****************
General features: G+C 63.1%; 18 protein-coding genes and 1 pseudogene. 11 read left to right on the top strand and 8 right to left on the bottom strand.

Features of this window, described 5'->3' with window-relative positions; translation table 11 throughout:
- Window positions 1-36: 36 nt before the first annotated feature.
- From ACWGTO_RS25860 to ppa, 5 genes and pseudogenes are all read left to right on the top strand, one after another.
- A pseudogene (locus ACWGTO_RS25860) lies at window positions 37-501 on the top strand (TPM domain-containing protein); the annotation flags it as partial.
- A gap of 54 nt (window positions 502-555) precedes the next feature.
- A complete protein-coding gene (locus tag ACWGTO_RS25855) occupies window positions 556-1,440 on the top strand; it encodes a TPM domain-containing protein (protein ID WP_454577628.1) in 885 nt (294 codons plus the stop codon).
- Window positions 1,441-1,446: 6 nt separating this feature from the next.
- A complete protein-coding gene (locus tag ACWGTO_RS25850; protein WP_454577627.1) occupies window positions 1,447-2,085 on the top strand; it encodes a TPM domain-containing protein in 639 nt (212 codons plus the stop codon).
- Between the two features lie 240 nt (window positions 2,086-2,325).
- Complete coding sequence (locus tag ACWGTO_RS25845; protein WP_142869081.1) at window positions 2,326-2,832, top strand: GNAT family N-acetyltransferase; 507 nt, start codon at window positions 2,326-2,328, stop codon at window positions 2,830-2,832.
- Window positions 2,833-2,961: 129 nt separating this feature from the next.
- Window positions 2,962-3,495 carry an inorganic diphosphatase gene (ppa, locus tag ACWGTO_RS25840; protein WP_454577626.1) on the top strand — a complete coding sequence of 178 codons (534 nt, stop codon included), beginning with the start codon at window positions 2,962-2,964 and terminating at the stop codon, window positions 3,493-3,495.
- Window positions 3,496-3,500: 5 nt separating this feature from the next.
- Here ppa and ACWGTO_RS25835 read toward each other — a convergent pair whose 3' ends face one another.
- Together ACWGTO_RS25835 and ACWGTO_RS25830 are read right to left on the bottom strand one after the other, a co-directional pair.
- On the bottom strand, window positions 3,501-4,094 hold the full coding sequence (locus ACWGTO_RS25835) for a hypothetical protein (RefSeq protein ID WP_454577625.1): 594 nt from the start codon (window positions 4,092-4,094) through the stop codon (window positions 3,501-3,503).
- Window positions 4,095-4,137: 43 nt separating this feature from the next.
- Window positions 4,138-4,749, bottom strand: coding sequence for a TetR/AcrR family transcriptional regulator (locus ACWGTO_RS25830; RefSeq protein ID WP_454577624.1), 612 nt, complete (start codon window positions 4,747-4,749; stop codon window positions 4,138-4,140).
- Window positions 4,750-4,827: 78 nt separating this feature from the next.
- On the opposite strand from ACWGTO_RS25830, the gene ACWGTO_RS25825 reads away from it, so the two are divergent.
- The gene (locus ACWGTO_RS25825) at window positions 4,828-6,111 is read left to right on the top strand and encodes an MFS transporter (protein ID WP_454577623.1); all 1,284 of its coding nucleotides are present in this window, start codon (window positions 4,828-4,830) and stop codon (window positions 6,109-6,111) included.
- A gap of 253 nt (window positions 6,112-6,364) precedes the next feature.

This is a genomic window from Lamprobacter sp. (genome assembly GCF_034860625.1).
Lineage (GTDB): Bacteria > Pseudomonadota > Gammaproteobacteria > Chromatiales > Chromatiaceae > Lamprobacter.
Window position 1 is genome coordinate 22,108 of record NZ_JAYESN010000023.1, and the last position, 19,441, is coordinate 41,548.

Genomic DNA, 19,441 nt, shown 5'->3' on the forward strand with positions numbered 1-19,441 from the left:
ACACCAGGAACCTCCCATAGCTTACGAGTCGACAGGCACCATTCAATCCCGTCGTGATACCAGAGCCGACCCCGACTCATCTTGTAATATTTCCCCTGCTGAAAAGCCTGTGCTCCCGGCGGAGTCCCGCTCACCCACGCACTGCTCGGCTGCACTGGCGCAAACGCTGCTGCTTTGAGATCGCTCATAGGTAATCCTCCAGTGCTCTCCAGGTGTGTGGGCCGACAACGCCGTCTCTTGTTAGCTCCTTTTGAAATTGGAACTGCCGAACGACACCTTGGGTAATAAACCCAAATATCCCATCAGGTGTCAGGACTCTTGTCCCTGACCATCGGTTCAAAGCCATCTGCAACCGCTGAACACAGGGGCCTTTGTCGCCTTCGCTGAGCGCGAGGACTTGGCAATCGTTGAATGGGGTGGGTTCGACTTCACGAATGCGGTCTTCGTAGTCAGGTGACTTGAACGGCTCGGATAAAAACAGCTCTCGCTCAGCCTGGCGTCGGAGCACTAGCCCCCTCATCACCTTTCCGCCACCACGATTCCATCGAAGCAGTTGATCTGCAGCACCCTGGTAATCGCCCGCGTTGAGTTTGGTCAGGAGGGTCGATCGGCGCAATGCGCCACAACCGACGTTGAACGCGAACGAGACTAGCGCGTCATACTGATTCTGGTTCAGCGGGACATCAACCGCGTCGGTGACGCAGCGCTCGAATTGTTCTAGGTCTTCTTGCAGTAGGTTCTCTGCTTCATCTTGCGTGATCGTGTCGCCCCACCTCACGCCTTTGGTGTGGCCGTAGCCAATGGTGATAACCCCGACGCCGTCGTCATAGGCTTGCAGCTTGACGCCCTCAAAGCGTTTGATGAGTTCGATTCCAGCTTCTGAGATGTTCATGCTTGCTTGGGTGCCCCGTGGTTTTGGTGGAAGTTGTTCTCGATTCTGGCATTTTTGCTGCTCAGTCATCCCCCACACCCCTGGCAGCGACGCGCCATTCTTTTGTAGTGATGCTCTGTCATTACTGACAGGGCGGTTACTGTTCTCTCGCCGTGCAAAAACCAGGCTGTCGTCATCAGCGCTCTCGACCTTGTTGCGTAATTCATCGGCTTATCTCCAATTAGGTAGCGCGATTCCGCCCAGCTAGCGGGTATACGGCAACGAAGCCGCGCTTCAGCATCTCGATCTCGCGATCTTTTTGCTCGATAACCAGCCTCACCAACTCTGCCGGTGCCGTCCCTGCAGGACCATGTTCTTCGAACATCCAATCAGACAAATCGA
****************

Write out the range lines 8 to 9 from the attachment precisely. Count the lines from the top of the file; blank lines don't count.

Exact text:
- Window positions 1,441-1,446: 6 nt separating this feature from the next.
- A complete protein-coding gene (locus tag ACWGTO_RS25850; protein WP_454577627.1) occupies window positions 1,447-2,085 on the top strand; it encodes a TPM domain-containing protein in 639 nt (212 codons plus the stop codon).